Curcumin : Curcumin is the key ingredient in Turmeric with antioxidant properties. Curcumin nutritional  supplements have CYP3A4 interactions with Romidepsin treatment, and hence should not be used. Additionally, intake of Curcumin supplement along with Romidepsin may not improve the treatment efficacy. Hence, it is better to avoid taking Curcumin supplements to stay safe while on Romidepsin treatment for Mycosis fungoides. (Takamitsu Sasaki et al, J Pharm Health Care Sci., 2017; Eric Laille et al, J Clin Pharmacol., 2015)

Are Vitamin A Supplements beneficial for patients with Mycosis Fungoides?

Researchers from Ludwig Maximilian University in Munich, Germany analyzed data from 11 Cutaneous T-cell lymphoma (CTCL) patients with mycosis fungoides who were treated with a Vitamin A derivative and found that 90.9% patients showed a marked improvement of their CTCL skin lesions with no disease progression during the treatment with the vitamin A derivative. (C Kapser et al, J Eur Acad Dermatol Venereol., 2015)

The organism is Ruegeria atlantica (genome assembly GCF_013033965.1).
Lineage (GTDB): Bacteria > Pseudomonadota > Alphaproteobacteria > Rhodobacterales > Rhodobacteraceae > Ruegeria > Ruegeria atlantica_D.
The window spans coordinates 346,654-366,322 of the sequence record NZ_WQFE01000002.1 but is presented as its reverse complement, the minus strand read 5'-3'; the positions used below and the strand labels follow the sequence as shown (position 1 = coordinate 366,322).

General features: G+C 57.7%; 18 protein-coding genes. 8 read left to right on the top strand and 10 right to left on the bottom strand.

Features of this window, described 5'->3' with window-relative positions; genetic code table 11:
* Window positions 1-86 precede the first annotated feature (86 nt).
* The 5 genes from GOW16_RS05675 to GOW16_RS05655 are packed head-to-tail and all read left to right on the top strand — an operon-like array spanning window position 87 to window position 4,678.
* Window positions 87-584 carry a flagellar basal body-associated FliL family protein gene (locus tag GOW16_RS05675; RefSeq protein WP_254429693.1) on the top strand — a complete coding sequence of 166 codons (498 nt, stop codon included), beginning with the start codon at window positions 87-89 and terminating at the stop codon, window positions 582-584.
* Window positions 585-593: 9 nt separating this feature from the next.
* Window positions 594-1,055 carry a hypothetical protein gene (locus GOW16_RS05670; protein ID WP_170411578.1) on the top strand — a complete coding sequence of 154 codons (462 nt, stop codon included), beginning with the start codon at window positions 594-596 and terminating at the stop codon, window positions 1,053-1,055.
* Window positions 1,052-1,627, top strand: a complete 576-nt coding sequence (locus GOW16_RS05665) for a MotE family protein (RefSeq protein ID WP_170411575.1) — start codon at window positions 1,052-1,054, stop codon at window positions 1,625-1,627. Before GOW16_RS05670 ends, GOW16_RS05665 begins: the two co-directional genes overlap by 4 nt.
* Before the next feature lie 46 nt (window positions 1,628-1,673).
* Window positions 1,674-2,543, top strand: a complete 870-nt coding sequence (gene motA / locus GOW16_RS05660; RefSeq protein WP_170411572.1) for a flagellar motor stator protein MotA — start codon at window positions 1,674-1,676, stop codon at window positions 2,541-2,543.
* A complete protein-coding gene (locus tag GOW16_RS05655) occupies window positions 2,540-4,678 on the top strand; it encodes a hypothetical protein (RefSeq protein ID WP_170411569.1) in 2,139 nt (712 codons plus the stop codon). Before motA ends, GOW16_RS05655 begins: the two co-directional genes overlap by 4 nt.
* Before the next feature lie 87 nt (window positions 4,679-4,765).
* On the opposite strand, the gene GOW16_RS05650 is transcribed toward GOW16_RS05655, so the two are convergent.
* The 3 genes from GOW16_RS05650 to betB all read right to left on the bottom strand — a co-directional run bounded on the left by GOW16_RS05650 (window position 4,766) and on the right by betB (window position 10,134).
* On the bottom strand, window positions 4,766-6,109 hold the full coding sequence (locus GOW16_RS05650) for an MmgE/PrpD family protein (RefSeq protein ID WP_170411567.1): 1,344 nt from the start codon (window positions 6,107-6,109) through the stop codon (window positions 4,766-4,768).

However, one should consult with their oncologist before consuming these supplements to avoid undesired interactions with ongoing treatments.

What is the Impact of Smoking and Alcohol Consumption on the Risk of Mycosis Fungoides?

Analysis of data from a European Rare Cancers Study which included a total of 76 cases of Mycosis fungoides and 2899 controls by the researchers from the University of Valencia, in Spain found that a combined exposure to high tobacco and alcohol use significantly increased the risk of Mycosis fungoides. (M M Morales Suárez-Varela et al, Eur J Cancer., 2001)

Which Foods To Avoid for Mycosis fungoides?

Foods to Eat After Cancer Diagnosis!